“The story is basically showcasing a day in the life of these characters,” explains Raskin. “You see them go about their days but at the back of the audience’s mind there’s this ticking clock hanging over the characters because you know that at some point in the future the Manson family is going to show up at Cielo Drive [the fateful Tate/Polanski residence].”
In one of the film’s storylines, DiCaprio’s character is playing the villain on the pilot for TV Western Lancer (which aired on CBS from 1968-1970). “While you might expect that would be shot in the 4×3 format, Quentin was very clear that Lancer is his third Western [after Django and Hateful Eight], and as a result, it was shot on 35 anamorphic, like the rest of the film.”
During principal photography, which took place at about 80 locations across L.A. between June and November 2018, Raskin was set up in an office on Sunset Blvd. once used by Saul Bass. For editorial, the production rented a house in Hollywood where he and Tarantino converted the master bedroom into a full editing suite.
“The way Quentin works is that during principal photography he focuses all of his energy on shooting and rarely, if ever, enters the cutting room. Generally, on his films, for the first half of the shoot he watches film dailies [printed at FotoKem] every day but that will gradually fall off as he feels more and more confident about what he’s getting. There was one scene in Hollywood he shot early on that needed to play on a TV screen later during the shoot. We needed to edit that scene up front but that was the only thing he came into the cutting room for prior to post.”
Tarantino may have auteured the movie but still allows his editor considerable freedom to shape the material from his own instinct. “I’ll take notes about anything he says during the dailies screenings, where he laughs, what he likes or doesn’t and I’ll put locators on the material in the Avid to notate those areas,” Raskin explains. “That information, along with the notes from Quentin’s longtime script supervisor, Marty Kitrosser, guides me as I work my way through the assembly.”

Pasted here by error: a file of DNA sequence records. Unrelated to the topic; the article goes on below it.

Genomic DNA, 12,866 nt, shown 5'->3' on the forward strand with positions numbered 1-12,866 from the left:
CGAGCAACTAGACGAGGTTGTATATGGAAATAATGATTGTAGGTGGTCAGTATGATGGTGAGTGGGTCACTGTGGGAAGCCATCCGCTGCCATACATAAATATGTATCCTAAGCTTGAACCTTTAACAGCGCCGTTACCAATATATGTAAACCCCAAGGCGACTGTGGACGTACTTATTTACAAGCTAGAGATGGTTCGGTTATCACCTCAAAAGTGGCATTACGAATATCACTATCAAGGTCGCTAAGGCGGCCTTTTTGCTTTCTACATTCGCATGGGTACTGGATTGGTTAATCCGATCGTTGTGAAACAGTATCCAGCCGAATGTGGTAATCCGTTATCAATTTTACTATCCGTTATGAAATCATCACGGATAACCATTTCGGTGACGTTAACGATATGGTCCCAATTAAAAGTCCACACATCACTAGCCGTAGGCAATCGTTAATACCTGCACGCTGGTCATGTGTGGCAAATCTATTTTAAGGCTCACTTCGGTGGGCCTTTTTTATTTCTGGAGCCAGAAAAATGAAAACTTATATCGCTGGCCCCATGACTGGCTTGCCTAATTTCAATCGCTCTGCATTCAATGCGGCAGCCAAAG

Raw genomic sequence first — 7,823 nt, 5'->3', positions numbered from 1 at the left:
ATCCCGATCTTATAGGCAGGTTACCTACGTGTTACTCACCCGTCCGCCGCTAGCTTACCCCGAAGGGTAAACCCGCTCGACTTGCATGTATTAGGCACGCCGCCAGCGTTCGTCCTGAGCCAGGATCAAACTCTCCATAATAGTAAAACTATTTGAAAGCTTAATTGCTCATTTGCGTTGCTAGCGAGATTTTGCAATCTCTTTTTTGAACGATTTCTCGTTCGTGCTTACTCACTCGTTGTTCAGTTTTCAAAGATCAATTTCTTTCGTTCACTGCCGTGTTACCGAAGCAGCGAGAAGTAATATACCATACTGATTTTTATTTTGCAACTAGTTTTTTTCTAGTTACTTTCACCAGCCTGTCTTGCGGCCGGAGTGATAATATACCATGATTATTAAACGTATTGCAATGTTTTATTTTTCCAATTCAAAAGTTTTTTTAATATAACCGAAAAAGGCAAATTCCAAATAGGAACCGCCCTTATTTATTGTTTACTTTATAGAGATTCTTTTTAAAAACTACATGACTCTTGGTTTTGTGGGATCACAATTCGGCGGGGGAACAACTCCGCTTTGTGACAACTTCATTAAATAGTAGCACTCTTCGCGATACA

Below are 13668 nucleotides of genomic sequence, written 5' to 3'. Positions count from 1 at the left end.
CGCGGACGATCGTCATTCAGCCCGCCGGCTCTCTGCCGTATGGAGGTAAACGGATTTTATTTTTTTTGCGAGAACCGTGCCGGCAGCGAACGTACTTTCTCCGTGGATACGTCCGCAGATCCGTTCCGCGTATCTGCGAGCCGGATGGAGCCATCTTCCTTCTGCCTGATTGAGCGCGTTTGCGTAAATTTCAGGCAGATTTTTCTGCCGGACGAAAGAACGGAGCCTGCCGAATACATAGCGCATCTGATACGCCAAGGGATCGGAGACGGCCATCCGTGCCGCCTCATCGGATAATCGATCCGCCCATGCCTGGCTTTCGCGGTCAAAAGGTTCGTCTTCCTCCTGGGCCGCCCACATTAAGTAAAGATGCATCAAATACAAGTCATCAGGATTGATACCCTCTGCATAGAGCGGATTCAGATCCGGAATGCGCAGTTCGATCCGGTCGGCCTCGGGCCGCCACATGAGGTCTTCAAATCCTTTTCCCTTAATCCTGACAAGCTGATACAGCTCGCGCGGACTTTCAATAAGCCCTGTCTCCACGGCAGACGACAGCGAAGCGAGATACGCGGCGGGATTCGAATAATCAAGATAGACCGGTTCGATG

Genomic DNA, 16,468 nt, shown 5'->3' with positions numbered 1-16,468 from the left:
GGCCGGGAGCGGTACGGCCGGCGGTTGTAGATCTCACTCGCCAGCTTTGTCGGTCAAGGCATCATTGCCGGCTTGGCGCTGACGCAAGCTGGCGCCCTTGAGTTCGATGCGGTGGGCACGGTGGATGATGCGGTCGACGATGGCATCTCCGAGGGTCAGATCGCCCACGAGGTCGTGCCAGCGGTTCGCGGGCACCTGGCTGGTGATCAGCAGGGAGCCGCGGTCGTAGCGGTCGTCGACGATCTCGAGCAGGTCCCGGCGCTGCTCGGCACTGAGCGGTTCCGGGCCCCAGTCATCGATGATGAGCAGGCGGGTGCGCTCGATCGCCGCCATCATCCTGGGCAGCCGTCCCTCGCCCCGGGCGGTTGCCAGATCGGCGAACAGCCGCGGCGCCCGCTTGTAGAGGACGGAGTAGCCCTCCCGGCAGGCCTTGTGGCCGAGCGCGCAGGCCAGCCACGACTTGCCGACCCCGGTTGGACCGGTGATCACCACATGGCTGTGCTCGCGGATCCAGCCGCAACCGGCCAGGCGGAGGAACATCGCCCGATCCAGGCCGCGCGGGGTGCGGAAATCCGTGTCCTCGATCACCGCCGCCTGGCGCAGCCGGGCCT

One scene within the world of Lancer has actor James Stacy (Olyphant) ride into town, dismount from his horse and approach a gunman whose hand and gunbelt fill the foreground. Tarantino thought it would work best to play out the entire scene as one single shot but he also wanted to see an assembly that incorporated all of the coverage.
“To do it exactly as Quentin wanted would have been easy, so he asked me to put together the cut version so that he could see a different perspective. “I think I have a pretty good understanding of how Quentin intends the material to be put together, but he’ll always want to double-check the performances to make sure the ones I used are his favorites.”
A particularly-complex sequence depicts Sharon Tate during an afternoon in which she decides to take in a movie matinee at the Bruin Theatre in Westwood. The film in question is The Wrecking Crew, the 1969 action-comedy made as a vehicle for Dean Martin in which Tate co-starred. “In our film she decides to see the movie with a regular paying audience and we see her watching a scene in which her character has a karate fight with actress Nancy Kwan. So we see Sharon sitting in the theatre watching herself act on screen intercut with flashbacks of her training for the scene with Bruce Lee (who choreographed the fights in the movie).